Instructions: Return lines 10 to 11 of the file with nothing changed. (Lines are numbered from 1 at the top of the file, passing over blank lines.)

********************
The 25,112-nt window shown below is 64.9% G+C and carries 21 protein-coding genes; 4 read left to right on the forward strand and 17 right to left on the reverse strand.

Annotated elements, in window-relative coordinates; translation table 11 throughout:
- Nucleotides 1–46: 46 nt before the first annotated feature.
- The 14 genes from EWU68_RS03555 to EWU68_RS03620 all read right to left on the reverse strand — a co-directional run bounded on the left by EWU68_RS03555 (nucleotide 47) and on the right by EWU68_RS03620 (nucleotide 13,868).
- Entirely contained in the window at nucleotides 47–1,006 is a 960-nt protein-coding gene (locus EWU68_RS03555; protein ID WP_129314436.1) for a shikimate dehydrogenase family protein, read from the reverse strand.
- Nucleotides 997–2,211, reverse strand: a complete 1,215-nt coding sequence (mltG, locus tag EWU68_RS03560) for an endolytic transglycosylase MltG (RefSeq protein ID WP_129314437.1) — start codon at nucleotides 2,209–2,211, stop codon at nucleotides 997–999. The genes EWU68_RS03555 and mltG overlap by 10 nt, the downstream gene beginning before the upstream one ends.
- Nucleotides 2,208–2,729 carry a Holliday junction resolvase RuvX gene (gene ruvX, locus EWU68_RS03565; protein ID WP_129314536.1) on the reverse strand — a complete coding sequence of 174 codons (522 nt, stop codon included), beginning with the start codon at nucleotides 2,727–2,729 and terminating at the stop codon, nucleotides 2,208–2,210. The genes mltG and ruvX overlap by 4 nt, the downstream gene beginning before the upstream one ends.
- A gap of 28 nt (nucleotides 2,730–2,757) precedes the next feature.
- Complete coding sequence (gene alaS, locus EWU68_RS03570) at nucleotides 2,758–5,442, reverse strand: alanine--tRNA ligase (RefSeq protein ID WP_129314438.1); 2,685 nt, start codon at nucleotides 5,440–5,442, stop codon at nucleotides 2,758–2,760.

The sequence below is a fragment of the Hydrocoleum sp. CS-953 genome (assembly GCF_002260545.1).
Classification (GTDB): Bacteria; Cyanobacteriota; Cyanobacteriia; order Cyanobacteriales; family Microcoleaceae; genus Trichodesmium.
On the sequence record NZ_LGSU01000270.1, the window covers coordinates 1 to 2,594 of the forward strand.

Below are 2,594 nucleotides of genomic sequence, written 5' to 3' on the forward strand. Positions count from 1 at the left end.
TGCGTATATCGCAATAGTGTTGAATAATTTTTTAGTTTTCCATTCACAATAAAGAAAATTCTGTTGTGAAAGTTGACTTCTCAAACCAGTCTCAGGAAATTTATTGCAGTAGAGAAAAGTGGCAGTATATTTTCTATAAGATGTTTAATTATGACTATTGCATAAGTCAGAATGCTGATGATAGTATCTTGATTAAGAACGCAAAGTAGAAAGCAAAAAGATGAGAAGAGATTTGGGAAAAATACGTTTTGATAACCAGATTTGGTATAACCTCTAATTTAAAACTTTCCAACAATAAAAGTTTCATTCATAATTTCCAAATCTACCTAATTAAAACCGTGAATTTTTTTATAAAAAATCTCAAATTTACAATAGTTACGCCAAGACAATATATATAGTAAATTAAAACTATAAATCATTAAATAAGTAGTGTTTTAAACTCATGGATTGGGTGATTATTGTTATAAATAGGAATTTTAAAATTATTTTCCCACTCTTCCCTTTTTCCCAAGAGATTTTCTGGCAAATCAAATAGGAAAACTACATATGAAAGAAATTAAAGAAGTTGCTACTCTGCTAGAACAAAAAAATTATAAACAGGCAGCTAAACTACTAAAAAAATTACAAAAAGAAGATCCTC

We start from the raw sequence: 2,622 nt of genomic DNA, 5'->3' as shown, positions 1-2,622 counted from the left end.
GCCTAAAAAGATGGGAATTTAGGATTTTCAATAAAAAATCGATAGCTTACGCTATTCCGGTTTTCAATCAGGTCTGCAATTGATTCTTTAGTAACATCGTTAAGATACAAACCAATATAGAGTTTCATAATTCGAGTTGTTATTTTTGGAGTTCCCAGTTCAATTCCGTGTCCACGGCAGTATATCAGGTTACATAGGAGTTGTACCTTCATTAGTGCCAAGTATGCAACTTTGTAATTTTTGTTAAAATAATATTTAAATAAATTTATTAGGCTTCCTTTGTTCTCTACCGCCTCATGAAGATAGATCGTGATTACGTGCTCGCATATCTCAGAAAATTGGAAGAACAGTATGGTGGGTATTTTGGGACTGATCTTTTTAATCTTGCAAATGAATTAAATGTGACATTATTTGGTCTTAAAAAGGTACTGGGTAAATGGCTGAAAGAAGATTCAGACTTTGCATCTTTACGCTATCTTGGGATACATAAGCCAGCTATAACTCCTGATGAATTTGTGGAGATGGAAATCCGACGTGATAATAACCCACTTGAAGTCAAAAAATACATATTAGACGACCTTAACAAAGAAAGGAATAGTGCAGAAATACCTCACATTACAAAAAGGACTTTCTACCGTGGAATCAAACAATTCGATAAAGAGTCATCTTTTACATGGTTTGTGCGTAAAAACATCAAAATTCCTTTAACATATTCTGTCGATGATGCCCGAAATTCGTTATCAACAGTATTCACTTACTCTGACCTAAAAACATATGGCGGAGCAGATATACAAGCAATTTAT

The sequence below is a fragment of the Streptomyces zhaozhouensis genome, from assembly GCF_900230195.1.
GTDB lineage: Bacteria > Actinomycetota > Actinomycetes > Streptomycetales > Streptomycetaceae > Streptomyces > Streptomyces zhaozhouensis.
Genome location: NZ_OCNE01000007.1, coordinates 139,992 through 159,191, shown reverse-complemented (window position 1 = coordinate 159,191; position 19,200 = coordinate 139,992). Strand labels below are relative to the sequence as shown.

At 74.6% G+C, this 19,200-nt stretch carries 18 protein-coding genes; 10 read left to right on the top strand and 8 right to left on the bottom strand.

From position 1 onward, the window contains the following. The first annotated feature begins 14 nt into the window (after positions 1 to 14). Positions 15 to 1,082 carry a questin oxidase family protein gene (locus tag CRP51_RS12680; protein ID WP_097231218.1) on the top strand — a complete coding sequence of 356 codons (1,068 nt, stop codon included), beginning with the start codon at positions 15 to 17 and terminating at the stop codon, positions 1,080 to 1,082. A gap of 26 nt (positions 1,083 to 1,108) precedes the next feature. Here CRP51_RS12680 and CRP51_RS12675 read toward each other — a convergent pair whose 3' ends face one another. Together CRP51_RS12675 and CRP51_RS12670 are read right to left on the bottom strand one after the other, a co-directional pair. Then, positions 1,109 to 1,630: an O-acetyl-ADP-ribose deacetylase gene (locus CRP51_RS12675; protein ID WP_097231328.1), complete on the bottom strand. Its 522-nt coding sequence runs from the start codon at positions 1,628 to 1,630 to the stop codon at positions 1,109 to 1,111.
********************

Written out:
The sequence below is a fragment of the Hydrocoleum sp. CS-953 genome (assembly GCF_002260545.1).
Classification (GTDB): Bacteria; Cyanobacteriota; Cyanobacteriia; order Cyanobacteriales; family Microcoleaceae; genus Trichodesmium.